HomePod teardown: 16GB onboard storage, 14-pin diagnostic port, LED array & more

iFixit used knives and a hacksaw to pry open their HomePod so you don’t have to.

They found a number of advanced components and solutions inside, including sixteen gigabytes of Toshiba-supplied onboard flash storage, a 14-pin diagnostic port, a LED array that produces Siri graphics on a top-mounted touch interface and other notable highlights.

“HomePod is built like a tank,“ iFixit says, so durability should not be an issue.

One of the apparent mic holes is located on the HomePod bottom, prompting iFixit to speculate that it could actually be there “for barometric purposes”.

Apple’s crammed a 4-inch high-excursion, upward-firing woofer, a seven-tweeter array, a six-microphone beam-forming array (in two sets of three) driven by two Synaptics chips, plus low frequency microphone for real-time woofer calibration inside the cylindrically shaped housing.

X-rays reveal enormous magnets that move lots of air to play deep, dramatic bass notes.

The tiny folded horn at the front of the tweeter is “a trick that audio design engineers use to increase a speaker’s efficiency and control the direction of its sound.” HomePod’s tweeters move back and forth several thousand times each second.

The vents on the sides of the voice coil bobbin and the four holes at the rear of the tweeter prevent air pressure from building up behind the tweeter dome as it moves.

A 14-pin port under the foot is “probably used to test or program HomePods on Pogo pins during assembly,” iFixit said. Apple’s thick, acoustically transparent 3D mesh and a secondary, internal fabric sleeve help protect the speaker’s insides from dust and debris.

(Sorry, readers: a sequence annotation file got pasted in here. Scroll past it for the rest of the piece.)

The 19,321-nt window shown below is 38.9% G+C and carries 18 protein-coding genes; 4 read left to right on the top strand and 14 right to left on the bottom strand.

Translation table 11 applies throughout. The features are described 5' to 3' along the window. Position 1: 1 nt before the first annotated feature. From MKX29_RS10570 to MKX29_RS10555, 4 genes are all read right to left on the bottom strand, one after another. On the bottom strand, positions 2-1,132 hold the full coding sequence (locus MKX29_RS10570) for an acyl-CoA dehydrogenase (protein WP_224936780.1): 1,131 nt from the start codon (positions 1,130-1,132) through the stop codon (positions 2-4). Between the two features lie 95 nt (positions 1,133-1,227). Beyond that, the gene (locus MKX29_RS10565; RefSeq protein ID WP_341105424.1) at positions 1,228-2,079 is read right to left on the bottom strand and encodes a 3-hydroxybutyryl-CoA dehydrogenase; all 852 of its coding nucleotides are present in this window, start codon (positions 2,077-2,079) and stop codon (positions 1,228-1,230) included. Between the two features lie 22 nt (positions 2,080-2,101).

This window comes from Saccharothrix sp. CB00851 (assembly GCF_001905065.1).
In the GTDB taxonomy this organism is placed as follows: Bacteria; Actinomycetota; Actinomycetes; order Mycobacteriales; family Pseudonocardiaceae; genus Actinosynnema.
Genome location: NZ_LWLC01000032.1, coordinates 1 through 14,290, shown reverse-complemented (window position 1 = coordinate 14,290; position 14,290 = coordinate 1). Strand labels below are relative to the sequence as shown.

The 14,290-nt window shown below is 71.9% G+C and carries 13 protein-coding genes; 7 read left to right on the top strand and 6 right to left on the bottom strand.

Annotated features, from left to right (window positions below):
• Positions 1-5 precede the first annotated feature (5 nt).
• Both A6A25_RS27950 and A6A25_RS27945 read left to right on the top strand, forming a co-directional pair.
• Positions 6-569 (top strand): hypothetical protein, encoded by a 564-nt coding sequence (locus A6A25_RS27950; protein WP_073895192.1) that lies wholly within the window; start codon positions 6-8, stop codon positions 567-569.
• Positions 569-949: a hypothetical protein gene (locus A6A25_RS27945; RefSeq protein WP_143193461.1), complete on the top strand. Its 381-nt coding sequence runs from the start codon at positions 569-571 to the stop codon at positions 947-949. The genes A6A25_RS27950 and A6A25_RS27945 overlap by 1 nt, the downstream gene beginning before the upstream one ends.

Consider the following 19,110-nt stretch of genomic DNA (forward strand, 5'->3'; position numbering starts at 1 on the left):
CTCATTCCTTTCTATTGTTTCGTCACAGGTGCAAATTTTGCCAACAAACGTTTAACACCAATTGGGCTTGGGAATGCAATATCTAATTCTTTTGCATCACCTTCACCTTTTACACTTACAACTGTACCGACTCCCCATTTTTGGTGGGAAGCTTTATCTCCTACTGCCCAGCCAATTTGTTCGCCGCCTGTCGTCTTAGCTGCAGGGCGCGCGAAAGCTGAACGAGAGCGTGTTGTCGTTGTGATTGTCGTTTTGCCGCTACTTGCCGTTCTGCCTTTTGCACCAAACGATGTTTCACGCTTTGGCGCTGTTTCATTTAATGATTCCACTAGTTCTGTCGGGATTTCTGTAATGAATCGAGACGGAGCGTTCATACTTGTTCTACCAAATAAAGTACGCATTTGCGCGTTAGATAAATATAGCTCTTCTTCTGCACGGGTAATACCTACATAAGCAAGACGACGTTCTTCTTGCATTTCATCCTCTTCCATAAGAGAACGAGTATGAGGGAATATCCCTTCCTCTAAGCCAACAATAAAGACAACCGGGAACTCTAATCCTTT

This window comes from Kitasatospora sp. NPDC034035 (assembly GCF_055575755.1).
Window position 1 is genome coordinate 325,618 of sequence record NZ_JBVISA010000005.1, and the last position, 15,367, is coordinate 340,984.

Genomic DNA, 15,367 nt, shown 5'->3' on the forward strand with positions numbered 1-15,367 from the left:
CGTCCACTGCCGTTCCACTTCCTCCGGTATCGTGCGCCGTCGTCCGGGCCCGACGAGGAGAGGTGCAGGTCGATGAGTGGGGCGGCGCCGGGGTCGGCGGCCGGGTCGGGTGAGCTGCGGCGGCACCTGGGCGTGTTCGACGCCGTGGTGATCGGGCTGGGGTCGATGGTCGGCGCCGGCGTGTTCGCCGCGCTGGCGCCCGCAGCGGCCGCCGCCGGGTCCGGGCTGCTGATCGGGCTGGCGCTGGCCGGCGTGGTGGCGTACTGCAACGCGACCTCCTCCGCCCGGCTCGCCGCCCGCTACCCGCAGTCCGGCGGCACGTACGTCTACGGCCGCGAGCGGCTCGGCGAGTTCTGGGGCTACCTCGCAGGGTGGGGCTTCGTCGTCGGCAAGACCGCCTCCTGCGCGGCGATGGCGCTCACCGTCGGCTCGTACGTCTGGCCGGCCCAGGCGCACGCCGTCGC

HomePod mesh: a net-like layer on the top and bottom with tiny wiry coils in between.

“This type of construction allows sound waves to travel through the fabric, with little to no reflection, while dust is kept out,” they noted. The outer fabric mesh lacks visible seams, but can be easily peeled off undamaged thanks to “a wicked cool drawstring.”

Siri graphics is produced by the LEDs and the diffuser that gives the indicator its cloudy look.

HomePod’s “display” at the top is not a regular bitmap screen like on your Mac. This means Apple won’t be able to add new icons or controls via a simple firmware update.

For example, the volume up and down symbols on the top are lit purely by the center array directed via guides nestled in notches on the logic board.

They especially focused on the woofer:

If the magnet on this woofer looks big for a speaker this size, that’s because it is. Deep, dramatic bass notes depend on a speaker’s ability to move lots of air.

While that’s traditionally done by increasing the cone’s diameter, Apple instead increased the travel of the voice coil, which in turn requires a bigger magnet. That way the speaker diameter stays small, but it can still move enough air to deliver quality bass notes.

The built-in Apple A8 chip handles HomePod’s fancy signal processing. It’s the same part used in the iPhone 6 series and likely paired with one gigabyte of RAM layered underneath.

HomePod has a newly minted model number A1639 and includes 802.11ac Wi-Fi networking with MIMO and Bluetooth 5.0 for proximity sensing (you cannot use your HomePod as a regular Bluetooth speaker). It comes with an integrated power supply and has a non-removable power cord with a cool braided cover for additional protection.

This thing is glued shut, with very strong adhesive securing the touch input cover, microphone array, rubber foot and the main point of entry on the top of the device. Because of that, iFixit gave HomePod a 1 out of 10 (ten is easiest to repair) on their repairability scale.

Small wonder Apple’s out-of-warranty repair price for HomePod is 80-85% of the device itself!

What are your thoughts on HomePod’s interior design and electronics?

Sound off with your observations in the comment section down below.